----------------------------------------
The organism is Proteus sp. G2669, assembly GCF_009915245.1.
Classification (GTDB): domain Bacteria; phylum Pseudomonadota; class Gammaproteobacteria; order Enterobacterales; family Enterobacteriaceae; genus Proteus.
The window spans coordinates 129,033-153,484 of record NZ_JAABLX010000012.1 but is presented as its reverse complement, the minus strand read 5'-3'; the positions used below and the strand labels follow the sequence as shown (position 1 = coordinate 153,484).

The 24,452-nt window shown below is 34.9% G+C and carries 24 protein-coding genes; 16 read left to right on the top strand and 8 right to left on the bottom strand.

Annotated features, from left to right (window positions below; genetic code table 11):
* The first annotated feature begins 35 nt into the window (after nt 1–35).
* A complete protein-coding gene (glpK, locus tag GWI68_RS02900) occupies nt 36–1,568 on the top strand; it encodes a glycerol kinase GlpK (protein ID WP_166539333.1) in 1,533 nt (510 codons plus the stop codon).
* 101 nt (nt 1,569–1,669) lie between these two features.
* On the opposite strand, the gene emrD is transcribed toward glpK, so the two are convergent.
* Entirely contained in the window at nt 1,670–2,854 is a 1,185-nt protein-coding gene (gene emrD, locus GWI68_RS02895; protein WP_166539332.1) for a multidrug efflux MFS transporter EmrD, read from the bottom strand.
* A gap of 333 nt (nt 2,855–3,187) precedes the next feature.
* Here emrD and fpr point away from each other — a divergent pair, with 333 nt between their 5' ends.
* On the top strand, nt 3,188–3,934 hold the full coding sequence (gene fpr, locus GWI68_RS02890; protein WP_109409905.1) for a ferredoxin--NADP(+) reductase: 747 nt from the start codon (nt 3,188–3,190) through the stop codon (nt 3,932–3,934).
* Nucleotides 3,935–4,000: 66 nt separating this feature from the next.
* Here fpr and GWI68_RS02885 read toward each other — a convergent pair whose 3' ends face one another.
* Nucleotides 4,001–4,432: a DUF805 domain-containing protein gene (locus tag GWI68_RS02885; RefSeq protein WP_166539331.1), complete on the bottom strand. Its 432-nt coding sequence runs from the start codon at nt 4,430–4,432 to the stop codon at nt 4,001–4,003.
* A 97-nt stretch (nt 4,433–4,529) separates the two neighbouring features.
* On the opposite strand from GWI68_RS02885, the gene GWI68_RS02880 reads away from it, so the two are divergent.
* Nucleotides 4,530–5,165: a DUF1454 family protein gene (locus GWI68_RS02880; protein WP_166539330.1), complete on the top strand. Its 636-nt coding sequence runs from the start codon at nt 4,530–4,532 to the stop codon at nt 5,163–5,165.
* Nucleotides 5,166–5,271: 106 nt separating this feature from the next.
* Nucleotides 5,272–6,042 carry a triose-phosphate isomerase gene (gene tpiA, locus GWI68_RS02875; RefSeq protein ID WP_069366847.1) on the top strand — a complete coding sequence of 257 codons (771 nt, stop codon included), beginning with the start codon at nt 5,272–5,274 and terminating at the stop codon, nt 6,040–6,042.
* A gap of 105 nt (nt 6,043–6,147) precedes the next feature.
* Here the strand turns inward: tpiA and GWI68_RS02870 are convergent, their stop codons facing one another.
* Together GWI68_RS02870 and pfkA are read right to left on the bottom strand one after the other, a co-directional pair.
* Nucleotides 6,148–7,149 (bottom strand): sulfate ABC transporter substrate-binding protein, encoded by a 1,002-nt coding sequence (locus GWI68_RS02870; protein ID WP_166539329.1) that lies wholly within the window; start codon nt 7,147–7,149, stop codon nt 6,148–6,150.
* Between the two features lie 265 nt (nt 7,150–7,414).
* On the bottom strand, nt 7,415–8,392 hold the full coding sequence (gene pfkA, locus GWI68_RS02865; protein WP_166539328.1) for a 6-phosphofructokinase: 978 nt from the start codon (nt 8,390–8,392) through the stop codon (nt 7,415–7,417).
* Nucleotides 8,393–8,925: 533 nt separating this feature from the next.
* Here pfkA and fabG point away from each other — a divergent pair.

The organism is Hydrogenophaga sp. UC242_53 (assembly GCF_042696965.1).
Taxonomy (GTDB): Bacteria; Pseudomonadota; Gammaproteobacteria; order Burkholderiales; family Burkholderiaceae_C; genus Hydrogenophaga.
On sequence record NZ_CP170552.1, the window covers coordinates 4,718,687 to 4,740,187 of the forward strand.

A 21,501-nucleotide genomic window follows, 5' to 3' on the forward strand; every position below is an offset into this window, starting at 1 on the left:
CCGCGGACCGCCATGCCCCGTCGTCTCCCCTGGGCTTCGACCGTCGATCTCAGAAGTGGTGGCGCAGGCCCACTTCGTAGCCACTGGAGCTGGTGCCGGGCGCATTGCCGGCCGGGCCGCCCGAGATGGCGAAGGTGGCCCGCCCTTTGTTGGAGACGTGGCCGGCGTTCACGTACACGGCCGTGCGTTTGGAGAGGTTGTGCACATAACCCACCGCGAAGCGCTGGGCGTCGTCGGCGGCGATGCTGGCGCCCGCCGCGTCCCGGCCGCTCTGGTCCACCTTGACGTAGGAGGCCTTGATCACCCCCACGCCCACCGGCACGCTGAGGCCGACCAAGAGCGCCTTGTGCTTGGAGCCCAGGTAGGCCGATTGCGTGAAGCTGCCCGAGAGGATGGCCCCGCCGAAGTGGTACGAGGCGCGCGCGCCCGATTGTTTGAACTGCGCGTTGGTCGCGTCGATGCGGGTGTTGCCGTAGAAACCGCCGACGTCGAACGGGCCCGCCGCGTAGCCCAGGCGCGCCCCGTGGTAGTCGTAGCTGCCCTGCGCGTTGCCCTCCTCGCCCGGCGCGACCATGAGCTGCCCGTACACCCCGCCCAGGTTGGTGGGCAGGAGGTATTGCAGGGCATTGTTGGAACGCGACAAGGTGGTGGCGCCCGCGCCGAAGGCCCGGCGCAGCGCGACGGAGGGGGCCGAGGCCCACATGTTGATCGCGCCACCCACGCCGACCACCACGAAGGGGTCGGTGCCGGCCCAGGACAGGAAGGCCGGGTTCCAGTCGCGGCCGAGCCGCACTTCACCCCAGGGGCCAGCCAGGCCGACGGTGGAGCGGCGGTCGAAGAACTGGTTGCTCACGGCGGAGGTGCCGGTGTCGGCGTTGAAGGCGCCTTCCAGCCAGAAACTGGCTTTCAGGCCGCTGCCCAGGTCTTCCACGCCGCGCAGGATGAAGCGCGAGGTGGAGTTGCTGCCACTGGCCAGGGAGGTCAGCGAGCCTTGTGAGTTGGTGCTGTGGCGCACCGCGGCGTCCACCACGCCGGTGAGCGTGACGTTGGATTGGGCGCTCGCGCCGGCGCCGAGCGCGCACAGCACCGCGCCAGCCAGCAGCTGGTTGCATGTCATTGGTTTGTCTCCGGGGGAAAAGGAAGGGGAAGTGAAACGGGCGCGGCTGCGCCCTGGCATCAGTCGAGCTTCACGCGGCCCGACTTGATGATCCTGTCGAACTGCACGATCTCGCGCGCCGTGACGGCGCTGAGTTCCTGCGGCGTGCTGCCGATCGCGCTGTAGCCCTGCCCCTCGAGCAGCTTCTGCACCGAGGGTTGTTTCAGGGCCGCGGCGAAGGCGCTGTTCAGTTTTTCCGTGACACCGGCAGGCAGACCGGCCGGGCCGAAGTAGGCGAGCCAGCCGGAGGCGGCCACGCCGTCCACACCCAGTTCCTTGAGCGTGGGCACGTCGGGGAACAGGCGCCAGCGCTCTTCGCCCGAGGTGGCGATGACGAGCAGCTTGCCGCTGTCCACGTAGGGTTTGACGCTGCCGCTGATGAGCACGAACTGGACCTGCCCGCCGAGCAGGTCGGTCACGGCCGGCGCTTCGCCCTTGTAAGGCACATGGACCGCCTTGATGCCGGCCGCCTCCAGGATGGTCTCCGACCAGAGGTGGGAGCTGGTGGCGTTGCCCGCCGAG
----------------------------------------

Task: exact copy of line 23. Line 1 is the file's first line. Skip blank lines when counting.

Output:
* Here the strand turns inward: tpiA and GWI68_RS02870 are convergent, their stop codons facing one another.